Skip to main content

Great Lakes Road Trip Day 7 Part 1; Clinching M-26

I started the morning in Houghton just as the sun was coming up.  I had a pretty decent view of US 41 northbound on Shelden Avenue and the Portage Lake Lift Bridge from the hotel.





My understanding is that M-26 used to go directly through Atlantic Mine but the modern highway bypasses it.  The next major inhabited location south of Atlantic Mine and Houghton is South Range.  South Range was settled in 1902 and incorporated in 1906 with said name because it was at the southern end of the copper mining district in the Keweenaw Peninsula. 





South of South Range is Trimountain and Painesdale.  At least in the case of Painesdale it was built for the Champion Mine in 1889 which operated nearby.  




The next community southbound is Toivola which was settled in 1845.  Toilova was originally a logging town but became a stop on Copper Range Railroad which operated from 1899 to 1972.





South of Toivola is the ghost town Donken.  Donken appears to have never been much more than a rail siding for the Copper Range Railroad.  Supposedly postal service operated in Donken from 1919 to some time in the 1930s.  There isn't much left of the town other than a couple abandoned buildings off the side of M-26.





South of Donken M-26 enters Ontonagon County and picks up M-38 for about a mile before splitting off towards Mass City. 








Mass City was settled in 1848 when copper deposits were found in the area.  Apparently the town was never incorporated but more officially plotted out in the 1850s.  Apparently Mass City takes it's name from the Mass Mining Company which operated the deposits nearby. 




South of Mass City M-26 meets US 45 and terminates.  Before the US Route system M-26 actually used to connect to what was WI 26.  Odd to think that many of the Mid-West states already had well plotted out highway systems before the US Routes that have stood the test of time over the last century.









Comments

Popular posts from this blog

Deer Isle Bridge in Maine

As graceful a bridge that I ever set my eyes upon, the Deer Isle Bridge (officially known as the Deer Isle-Sedgwick Bridge) surprisingly caught my eye as I was driving around coastal Maine one Saturday afternoon. About 35 miles south of Bangor, Maine , the Deer Isle Bridge connects the Blue Hill Peninsula of Downeast Maine with Little Deer Isle over the Eggemoggin Reach on ME 15 between the towns of Sedgwick and Deer Isle . It should be noted that Little Deer Isle is connected to Deer Isle by way of a boulder lined causeway, and there is a storied regatta that takes place on the Eggemoggin Reach each summer. But the Deer Isle Bridge holds many stories, not just for the vacationers who spend part of their summer on Deer Isle or in nearby Stonington , but for the residents throughout the years and the folks who have had a hand bringing this vital link to life.   The Deer Isle Bridge was designed by David Steinman and built by the Phoenix Bridge Company of Phoenixville,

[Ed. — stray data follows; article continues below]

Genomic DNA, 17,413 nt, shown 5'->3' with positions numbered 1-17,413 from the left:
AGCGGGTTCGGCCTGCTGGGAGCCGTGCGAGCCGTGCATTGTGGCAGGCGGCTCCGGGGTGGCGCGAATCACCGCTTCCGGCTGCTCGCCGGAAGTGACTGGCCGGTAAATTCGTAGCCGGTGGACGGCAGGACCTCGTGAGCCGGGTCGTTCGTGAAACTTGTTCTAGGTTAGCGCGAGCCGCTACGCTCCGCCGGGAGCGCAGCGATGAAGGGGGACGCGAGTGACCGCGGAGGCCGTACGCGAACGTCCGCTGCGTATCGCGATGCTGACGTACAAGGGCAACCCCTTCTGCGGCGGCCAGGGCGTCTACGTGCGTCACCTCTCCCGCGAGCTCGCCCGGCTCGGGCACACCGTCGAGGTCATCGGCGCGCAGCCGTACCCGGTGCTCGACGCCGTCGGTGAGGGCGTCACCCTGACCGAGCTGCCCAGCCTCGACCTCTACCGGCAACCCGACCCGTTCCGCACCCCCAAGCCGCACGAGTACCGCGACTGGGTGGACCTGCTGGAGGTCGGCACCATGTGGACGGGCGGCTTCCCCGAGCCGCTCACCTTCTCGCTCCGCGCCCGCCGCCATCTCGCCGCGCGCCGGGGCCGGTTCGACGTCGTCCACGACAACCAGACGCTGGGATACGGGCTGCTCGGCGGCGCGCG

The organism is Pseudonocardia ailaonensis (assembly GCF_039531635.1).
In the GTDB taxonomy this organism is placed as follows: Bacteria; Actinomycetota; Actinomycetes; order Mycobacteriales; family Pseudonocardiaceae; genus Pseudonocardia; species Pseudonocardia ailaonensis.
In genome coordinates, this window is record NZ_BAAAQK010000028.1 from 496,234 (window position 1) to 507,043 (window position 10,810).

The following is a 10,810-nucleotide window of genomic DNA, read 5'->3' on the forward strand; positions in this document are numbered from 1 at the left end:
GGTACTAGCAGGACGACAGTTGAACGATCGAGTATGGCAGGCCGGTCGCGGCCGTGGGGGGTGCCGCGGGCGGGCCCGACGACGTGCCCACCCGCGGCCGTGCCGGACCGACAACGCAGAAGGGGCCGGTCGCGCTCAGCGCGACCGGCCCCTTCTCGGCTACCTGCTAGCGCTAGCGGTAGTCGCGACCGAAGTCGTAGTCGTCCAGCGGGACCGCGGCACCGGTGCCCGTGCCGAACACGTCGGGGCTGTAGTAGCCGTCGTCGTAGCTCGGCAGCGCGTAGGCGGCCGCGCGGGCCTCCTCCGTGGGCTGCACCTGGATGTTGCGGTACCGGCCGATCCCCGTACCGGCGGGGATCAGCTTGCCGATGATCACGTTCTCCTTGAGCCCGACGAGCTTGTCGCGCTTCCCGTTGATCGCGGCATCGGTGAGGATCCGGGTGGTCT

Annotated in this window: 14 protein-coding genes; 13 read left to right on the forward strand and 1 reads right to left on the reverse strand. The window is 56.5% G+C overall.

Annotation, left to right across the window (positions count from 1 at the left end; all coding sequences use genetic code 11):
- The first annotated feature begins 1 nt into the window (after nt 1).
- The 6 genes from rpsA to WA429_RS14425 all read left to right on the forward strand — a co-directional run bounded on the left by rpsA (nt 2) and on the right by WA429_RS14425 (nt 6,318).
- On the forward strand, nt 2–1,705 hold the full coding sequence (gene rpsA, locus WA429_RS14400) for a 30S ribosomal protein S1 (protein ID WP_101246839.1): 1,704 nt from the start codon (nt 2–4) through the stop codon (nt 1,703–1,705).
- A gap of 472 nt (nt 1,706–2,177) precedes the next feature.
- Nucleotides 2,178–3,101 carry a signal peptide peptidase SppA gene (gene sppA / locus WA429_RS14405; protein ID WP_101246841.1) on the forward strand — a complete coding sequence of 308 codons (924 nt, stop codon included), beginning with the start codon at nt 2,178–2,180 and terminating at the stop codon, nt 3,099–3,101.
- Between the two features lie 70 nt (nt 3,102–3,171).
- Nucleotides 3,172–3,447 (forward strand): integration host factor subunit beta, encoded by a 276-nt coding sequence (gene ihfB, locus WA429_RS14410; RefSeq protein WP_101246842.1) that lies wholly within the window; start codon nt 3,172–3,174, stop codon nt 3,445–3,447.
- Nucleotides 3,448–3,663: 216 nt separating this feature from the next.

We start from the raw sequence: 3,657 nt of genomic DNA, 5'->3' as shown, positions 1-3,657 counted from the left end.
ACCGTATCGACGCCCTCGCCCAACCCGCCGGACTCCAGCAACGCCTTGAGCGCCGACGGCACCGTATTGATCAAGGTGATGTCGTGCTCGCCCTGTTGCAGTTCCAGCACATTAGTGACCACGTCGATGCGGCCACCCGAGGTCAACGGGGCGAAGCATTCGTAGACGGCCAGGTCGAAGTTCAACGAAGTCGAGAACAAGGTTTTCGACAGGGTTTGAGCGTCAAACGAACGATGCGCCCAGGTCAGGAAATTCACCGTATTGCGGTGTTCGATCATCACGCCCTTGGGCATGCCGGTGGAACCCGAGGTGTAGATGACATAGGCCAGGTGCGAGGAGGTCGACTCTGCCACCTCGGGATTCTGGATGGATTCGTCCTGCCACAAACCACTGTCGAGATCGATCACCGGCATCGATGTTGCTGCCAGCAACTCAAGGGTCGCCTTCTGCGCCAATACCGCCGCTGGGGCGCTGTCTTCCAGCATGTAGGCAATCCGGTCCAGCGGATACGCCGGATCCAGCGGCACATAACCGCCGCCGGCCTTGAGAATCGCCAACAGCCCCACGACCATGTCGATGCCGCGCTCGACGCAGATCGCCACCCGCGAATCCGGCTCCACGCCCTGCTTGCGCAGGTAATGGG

Former US Route 99 through Athlone and the last Wheeler Ridge-Sacramento corridor expressway

Athlone was a siding of the Southern Pacific Railroad located in Merced County on the alignment of what was US Route 99 between the cities of Chowchilla and Merced.  The Athlone corridor of US Route 99 was one of the first in San Joaquin Valley to fully upgraded to four lane expressway standards.  The Athlone expressway corridor was inherited by California State Route 99 when US Route 99 was truncated to Ashland, Oregon during June 1965.  The four-lane expressway through Athlone was the last segment of what had been US Route 99 in the Wheeler Ridge-Sacramento corridor to be bypassed by a freeway.  The Athlone expressway corridor was bypassed by the modern California State Route 99 freeway in 2016.  Despite being put on a road diet and narrowed what was the Athlone expressway corridor still displays evidence of being part of US Route 99.   Above the blog cover photo displays the Athlone expressway corridor of US Route 99 south of Merced as depicted in the July 1939 California Highways &

California State Route 38

California State Route 38 is a fifty-nine-mile State Highway located entirety in San Bernardino County and a component of the Rim of the World Highway.  California State Route 38 begins at California State Route 18 at Bear Valley Dam of the San Bernardino Mountains and follows an easterly course on the north shore of Big Bear Lake.  California State Route 38 briefly multiplexes California State Route 18 near Baldwin Lake and branches east towards the 8,443-foot-high Onyx Summit.  From Onyx Summit the routing of California State Route 38 reverses course following a largely westward path through the San Bernardino Mountains towards a terminus at Interstate 10 in Redlands.   Pictured as the blog cover is California State Route 38 at Onyx Summit the day it opened to traffic on August 12th, 1961.   Part 1; the history of California State Route 38 California State Route 38 (CA 38) is generally considered to be the back way through the San Bernardino Mountains to Big Bear Lake of Bear Valley